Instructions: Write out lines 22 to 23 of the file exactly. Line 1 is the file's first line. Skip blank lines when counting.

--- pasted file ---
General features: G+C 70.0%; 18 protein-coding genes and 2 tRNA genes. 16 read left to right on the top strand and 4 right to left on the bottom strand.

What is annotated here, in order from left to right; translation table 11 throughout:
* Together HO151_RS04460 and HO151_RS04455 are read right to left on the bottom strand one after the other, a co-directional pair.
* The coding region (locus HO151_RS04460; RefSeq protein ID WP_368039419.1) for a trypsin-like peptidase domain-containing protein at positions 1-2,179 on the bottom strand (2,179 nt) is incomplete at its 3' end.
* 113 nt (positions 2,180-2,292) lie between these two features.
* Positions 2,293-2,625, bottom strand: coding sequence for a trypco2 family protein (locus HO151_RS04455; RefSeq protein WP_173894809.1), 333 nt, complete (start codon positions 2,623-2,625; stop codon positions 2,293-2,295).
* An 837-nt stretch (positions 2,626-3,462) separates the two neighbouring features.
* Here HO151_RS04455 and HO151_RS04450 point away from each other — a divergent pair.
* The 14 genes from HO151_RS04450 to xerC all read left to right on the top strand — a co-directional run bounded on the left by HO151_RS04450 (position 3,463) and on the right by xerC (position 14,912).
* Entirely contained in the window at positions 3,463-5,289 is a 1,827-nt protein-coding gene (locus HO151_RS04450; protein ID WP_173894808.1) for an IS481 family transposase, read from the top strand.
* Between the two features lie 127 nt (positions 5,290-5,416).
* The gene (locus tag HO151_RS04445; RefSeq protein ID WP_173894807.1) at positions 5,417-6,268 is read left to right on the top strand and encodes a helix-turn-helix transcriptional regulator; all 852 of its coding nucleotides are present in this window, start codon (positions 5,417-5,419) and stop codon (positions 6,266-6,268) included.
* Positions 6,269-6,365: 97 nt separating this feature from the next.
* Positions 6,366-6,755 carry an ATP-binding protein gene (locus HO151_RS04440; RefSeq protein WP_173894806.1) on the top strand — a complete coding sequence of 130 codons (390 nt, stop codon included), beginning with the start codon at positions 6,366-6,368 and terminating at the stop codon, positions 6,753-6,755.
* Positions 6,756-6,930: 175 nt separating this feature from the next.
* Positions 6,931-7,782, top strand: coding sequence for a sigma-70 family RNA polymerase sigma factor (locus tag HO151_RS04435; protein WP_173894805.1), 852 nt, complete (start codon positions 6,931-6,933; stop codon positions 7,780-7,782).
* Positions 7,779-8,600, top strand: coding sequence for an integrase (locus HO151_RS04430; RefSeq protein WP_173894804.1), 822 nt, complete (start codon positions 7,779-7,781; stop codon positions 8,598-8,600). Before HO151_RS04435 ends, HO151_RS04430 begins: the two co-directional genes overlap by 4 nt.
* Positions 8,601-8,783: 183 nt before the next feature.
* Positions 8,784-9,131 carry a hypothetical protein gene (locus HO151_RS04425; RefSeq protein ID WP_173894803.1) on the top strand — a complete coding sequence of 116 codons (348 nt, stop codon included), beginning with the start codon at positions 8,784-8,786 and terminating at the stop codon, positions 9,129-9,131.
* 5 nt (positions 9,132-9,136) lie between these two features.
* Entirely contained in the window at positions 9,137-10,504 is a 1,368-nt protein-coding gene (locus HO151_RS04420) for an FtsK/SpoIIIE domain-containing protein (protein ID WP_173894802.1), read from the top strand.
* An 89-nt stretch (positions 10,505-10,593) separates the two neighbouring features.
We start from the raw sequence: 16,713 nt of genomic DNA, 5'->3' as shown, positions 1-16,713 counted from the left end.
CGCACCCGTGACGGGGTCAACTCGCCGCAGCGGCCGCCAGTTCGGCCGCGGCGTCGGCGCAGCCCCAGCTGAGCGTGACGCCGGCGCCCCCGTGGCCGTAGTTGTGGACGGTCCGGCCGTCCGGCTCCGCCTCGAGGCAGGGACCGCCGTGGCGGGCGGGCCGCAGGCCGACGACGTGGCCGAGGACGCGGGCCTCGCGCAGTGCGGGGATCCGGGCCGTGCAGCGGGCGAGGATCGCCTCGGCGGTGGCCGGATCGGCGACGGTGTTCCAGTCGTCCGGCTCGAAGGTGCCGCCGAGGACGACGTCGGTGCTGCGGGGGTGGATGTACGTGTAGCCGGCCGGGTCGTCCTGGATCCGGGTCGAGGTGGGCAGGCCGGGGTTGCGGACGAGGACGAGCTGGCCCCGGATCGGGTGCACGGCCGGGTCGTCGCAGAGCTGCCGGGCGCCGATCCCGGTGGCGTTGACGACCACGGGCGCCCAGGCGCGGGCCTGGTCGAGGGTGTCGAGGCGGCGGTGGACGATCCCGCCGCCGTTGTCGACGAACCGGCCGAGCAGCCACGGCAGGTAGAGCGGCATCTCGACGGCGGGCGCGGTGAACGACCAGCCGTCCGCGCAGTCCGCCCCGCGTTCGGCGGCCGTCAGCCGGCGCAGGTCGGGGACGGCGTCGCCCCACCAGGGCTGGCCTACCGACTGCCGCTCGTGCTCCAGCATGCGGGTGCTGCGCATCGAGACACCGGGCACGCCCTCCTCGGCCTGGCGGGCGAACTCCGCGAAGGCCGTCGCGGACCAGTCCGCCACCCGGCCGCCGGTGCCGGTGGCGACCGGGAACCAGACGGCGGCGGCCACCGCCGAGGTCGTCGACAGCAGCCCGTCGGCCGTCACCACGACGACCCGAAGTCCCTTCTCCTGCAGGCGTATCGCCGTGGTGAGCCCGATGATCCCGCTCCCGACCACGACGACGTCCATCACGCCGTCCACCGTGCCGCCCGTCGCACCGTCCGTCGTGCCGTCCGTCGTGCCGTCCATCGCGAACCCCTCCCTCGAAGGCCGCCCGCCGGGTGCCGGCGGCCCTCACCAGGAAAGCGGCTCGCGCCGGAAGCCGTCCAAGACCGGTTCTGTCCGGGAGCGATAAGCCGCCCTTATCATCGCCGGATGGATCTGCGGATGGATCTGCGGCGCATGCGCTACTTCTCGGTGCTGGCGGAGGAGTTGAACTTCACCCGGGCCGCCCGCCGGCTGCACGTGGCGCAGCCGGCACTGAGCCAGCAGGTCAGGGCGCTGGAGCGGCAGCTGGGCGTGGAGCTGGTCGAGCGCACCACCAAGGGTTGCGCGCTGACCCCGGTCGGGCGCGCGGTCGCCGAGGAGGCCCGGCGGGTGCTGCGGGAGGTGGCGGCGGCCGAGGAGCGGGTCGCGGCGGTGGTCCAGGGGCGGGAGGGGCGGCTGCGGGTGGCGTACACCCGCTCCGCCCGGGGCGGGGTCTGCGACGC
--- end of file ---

* An 89-nt stretch (positions 10,505-10,593) separates the two neighbouring features.
We start from the raw sequence: 16,713 nt of genomic DNA, 5'->3' as shown, positions 1-16,713 counted from the left end.